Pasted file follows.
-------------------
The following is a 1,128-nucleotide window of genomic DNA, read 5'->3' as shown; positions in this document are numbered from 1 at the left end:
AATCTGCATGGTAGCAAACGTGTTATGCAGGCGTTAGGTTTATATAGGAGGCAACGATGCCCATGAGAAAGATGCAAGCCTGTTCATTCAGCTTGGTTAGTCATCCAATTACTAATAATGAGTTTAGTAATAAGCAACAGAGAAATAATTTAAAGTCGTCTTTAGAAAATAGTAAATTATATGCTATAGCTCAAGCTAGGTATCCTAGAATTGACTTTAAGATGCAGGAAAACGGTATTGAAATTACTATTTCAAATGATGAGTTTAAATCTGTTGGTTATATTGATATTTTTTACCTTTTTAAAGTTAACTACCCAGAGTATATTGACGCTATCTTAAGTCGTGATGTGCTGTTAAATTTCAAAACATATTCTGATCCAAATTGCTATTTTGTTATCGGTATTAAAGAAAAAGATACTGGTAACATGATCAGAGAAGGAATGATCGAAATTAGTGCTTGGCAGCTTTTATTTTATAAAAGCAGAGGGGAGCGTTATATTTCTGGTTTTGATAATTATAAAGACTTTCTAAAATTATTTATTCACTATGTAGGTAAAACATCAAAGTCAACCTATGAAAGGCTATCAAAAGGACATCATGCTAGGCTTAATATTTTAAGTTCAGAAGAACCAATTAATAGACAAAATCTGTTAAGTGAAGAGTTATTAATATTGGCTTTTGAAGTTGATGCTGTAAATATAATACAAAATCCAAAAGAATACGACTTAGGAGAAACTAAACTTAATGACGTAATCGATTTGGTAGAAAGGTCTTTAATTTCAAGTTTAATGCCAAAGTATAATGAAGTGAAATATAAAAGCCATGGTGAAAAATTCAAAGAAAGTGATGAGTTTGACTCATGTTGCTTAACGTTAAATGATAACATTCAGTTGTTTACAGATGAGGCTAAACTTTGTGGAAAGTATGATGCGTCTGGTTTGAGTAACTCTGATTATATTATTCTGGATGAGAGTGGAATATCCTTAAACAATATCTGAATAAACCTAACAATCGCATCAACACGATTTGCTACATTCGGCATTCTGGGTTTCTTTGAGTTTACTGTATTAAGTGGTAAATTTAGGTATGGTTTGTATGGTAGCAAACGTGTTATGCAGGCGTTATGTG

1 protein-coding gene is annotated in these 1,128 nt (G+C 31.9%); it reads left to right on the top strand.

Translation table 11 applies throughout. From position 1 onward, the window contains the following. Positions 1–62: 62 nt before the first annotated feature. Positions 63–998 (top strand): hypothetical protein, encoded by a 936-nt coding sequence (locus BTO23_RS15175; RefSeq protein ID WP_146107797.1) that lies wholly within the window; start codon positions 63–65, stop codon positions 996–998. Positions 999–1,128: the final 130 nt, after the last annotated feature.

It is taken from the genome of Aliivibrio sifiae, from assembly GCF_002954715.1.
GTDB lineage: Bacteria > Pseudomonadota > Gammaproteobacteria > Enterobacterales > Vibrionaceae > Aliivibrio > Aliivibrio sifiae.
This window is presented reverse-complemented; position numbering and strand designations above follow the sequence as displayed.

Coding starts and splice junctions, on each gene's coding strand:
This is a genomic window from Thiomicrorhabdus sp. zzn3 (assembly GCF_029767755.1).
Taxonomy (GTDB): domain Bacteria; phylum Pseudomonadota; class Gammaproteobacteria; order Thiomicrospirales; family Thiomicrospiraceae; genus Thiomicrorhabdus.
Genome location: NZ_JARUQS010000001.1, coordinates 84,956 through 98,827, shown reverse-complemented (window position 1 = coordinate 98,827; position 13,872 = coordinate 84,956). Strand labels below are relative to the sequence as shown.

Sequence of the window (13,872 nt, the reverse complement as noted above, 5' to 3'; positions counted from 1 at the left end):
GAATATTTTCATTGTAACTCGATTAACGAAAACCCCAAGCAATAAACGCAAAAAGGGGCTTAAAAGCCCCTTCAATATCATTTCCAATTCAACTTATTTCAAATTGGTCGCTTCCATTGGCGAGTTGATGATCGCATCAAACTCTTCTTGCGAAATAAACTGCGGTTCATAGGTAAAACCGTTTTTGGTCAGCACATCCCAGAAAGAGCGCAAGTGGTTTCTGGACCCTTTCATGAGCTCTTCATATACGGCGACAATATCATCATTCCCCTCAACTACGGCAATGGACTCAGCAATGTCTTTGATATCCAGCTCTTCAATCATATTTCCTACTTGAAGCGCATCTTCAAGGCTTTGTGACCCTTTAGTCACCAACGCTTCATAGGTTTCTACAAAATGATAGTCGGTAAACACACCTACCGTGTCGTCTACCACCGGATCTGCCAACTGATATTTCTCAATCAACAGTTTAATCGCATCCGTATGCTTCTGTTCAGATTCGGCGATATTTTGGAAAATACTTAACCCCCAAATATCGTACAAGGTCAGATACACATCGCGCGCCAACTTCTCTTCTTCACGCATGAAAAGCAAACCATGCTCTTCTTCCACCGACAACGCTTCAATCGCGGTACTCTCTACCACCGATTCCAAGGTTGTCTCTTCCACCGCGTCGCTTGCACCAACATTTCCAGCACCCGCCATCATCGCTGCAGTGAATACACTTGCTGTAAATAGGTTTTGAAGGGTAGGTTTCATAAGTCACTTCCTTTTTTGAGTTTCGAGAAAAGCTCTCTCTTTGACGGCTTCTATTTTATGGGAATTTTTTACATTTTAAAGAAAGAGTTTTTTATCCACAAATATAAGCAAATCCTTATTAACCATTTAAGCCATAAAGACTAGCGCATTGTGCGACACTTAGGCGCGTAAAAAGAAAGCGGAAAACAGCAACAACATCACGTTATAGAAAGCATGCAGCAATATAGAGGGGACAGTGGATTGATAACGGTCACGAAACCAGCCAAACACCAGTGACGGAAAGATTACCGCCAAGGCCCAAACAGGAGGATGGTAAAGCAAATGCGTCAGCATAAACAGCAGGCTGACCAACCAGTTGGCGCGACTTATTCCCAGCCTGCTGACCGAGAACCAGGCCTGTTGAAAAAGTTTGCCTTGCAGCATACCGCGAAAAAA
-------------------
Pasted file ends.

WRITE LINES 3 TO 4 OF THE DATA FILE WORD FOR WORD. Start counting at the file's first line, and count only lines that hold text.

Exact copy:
1 protein-coding gene is annotated in these 1,128 nt (G+C 31.9%); it reads left to right on the top strand.

Translation table 11 applies throughout. From position 1 onward, the window contains the following. Positions 1–62: 62 nt before the first annotated feature. Positions 63–998 (top strand): hypothetical protein, encoded by a 936-nt coding sequence (locus BTO23_RS15175; RefSeq protein ID WP_146107797.1) that lies wholly within the window; start codon positions 63–65, stop codon positions 996–998. Positions 999–1,128: the final 130 nt, after the last annotated feature.